The Hyundai Tucson is a compact crossover that competes with the Nissan Rogue, Honda CR-V and Subaru Forester. The Tucson s... Read More

Latest 2015 Tucson Stories

Consumer Reviews

Exterior Styling
(4.8)
Performance
(4.7)
Interior Design
(4.7)
Comfort
(4.8)
Reliability
(4.8)
Value For The Money
(4.7)

What Drivers Are Saying

(4.0)

Enjoying my Tucson

by Snowbird from Chattanooga on August 16, 2018

I love the exterior design of this SUV. It drives well & gets decent gas mileage. I'm not thrilled with the seat design. The wings, which I know are designed to cradle you when seated, are a bit ... Read full review

(5.0)

Hyundai Tucson Review

by TomH from Sleepy Hollow on August 12, 2018

I really like the way this car drives. It has a lot of room and the amount of car was great for the price I paid. Read full review

Safety & Recalls

Recalls

The 2015 Hyundai Tucson currently has 0 recalls

IIHS Crash and Rollover Test Ratings

Based on 2015 Hyundai Tucson GLS

IIHS rates vehicles good, acceptable, marginal, or poor.

Front

Chest
good
Head/Neck
good
Hip/thigh
good
Lower leg/foot
marginal
Overall evaluation
poor
Retraints and dummy kinematics
poor
Structure and safety cage
poor

Head Restraints and Seats

Dynamic Rating
good
Overall Rear
good
Seat Head/Restraint Geometry
good

Moderate overlap front

Chest
good
Head/Neck
good
Left Leg/Foot
good
Overall Front
good
Restraints
good
Right Leg/Foot
good
Structure/safety cage
good

Other

Roof Strength
good

Side

Driver Head Protection
good
Driver Head and Neck
good
Driver Pelvis/Leg
good
Driver Torso
good
Overall Side
good
Rear Passenger Head Protection
good
Rear Passenger Head and Neck
good
Rear Passenger Pelvis/Leg
good
Rear Passenger Torso
good
Structure/safety cage
acceptable

Small overlap front

Chest
good
Head/Neck
good
Hip/thigh
good
Lower leg/foot
marginal
Restraints and dummy kinematics
poor
Small overlap front
poor
Structure and safety cage
poor
Insurance Institute for Highway Safety (IIHS) is a nonprofit research and communications organization funded by auto insurers.

Change Year or Vehicle

0 / 0 0 Photos
0 / 0

Cars.com Car Seat Check

Certified child passenger safety technicians conduct hands-on tests of a car’s Latch system and check the vehicle’s ability to accommodate different types of car seats. The Tucson received the following grades on a scale of A-F.*
* This score may not apply to all trims, especially for vehicles with multiple body styles that affect the space and design of the seating.

Warranty FAQs

What is a Bumper-to-Bumper warranty?

Often called a basic warranty or new-vehicle warranty, a bumper-to-bumper policy covers components like air conditioning, audio systems, vehicle sensors, fuel systems and major electrical components. Most policies exclude regular maintenance like fluid top offs and oil changes, but a few brands have separate free-maintenance provisions, and those that do offer them is slowly rising. Bumper-to-bumper warranties typically expire faster than powertrain warranties.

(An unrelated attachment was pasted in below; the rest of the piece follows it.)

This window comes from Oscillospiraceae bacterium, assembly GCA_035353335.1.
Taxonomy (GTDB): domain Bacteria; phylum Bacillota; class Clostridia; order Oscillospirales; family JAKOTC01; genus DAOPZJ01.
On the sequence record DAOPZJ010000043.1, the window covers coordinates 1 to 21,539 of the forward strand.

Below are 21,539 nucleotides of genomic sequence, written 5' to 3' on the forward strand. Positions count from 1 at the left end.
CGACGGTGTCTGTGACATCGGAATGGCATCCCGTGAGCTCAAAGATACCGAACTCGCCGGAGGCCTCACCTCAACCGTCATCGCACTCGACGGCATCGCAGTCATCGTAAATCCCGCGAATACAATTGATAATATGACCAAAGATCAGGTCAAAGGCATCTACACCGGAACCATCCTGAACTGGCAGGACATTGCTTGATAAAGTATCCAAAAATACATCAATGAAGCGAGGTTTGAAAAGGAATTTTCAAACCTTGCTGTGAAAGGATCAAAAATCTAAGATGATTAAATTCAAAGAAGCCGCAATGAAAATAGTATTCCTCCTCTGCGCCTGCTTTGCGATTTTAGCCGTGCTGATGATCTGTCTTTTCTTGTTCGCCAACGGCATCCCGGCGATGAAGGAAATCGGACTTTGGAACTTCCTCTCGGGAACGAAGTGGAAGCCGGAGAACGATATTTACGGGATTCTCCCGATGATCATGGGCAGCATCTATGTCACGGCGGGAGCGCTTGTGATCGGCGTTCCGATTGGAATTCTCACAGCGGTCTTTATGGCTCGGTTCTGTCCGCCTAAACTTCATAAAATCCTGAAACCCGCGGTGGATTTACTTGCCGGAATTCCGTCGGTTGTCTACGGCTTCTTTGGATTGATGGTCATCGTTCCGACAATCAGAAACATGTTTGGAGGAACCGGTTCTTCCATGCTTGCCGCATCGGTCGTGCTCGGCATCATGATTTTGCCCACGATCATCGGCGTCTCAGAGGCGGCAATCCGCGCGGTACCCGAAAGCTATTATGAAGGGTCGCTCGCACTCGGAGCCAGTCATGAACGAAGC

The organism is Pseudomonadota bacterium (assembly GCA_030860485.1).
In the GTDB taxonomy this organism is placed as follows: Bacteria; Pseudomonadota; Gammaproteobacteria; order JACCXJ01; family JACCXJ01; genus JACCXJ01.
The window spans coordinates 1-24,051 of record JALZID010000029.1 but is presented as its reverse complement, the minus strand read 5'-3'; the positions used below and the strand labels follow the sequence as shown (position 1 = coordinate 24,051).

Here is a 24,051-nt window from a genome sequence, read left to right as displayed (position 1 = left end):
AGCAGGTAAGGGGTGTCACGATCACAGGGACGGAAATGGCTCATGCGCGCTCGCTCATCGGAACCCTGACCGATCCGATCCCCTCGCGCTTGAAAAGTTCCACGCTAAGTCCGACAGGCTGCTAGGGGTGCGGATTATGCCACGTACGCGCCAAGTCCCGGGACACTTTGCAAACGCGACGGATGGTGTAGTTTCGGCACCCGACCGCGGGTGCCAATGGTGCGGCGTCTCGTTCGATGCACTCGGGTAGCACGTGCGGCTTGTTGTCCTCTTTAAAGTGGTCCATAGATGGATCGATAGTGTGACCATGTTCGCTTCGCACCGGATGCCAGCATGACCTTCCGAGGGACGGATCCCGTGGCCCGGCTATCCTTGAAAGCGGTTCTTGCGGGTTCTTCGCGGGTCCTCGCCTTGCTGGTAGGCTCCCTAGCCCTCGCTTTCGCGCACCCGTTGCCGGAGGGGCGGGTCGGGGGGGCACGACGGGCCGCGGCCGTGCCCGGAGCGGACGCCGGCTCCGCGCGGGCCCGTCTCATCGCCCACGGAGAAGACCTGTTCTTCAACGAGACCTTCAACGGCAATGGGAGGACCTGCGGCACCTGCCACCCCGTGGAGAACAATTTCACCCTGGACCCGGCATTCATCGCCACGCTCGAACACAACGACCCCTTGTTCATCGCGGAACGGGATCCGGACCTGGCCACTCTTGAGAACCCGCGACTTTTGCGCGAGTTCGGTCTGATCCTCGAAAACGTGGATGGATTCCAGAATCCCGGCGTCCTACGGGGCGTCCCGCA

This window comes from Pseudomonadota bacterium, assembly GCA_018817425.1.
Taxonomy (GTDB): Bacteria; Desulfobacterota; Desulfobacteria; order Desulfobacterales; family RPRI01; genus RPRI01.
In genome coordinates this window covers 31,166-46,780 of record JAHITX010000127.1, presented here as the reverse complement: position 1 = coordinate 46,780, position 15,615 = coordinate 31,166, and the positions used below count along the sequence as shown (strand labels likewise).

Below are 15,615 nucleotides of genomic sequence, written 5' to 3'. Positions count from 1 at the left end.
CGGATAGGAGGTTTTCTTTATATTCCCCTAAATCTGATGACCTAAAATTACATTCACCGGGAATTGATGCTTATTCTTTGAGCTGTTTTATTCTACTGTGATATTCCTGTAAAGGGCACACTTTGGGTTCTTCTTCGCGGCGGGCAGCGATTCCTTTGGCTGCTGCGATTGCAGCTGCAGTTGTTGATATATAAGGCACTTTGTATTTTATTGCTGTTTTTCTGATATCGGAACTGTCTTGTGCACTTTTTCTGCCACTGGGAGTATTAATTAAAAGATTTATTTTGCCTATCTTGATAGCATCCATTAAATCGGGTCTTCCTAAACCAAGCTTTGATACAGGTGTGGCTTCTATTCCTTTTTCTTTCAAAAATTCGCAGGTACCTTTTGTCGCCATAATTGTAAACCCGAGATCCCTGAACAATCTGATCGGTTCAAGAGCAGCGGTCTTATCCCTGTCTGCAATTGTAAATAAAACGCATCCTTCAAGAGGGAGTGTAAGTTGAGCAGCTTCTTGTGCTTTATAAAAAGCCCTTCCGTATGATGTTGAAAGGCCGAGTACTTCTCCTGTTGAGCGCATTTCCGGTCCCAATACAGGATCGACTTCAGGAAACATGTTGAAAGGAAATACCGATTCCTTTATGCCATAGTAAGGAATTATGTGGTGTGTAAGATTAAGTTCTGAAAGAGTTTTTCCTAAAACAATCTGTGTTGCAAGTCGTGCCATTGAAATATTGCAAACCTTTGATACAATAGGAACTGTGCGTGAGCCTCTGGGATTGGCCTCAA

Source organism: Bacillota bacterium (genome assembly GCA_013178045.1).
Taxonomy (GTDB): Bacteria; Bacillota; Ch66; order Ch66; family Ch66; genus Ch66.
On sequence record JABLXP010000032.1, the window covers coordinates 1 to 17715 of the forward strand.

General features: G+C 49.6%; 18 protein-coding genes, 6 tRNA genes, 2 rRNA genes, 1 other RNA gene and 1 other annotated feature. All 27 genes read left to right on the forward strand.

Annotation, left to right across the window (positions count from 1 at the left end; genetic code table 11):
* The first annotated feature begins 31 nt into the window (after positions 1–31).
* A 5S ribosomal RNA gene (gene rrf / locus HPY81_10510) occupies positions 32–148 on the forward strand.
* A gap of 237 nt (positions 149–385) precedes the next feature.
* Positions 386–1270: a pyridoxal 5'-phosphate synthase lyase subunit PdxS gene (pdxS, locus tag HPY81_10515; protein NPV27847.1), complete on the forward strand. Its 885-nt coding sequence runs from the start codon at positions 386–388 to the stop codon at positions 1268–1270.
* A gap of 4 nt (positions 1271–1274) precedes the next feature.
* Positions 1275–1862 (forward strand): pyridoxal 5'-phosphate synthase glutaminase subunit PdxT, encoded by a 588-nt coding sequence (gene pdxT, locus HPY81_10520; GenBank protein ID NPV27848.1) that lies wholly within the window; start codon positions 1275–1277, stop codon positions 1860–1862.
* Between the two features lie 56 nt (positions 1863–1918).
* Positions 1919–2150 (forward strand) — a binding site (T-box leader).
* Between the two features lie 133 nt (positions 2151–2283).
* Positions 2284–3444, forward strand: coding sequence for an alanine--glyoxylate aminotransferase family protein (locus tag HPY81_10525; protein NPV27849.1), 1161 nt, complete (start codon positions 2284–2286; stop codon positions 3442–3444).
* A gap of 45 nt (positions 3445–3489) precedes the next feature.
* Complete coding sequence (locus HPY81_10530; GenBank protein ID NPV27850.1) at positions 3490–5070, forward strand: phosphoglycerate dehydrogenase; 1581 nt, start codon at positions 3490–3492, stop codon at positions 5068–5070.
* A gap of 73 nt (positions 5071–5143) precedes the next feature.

What is a Powertrain warranty?

Don't be misled a 10-year or 100,000-mile powertrain warranty doesn't promise a decade of free repairs for your car. It typically covers just the engine and transmission, along with any other moving parts that lead to the wheels, like the driveshaft and constant velocity joints. Some automakers also bundle seat belts and airbags into their powertrain warranties. With a few exceptions, powertrain warranties don't cover regular maintenance like engine tuneups and tire rotations.

What is included in Roadside Assistance?

Some automakers include roadside assistance with their bumper-to-bumper or powertrain warranties, while others have separate policies. These programs cover anything from flat-tire changes and locksmith services to jump-starts and towing. Few reimburse incidental costs like motel rooms (if you have to wait for repairs).

What other services could be included in a warranty?

Some automakers include free scheduled maintenance for items such as oil changes, air filters and tire rotations. Some include consumables including brake pads and windshield wipers; others do not. They are typically for the first couple of years of ownership of a new car.

What does CPO mean?

A certified pre-owned or CPO car has been inspected to meet minimum quality standards and typically includes some type of warranty. While dealers and third parties certify cars, the gold standard is an automaker-certified vehicle that provides a factory-backed warranty, often extending the original coverage. Vehicles must be in excellent condition and have low miles and wear to be certified, which is why off-lease vehicles feed many CPO programs.

See also the latest CPO incentives by automaker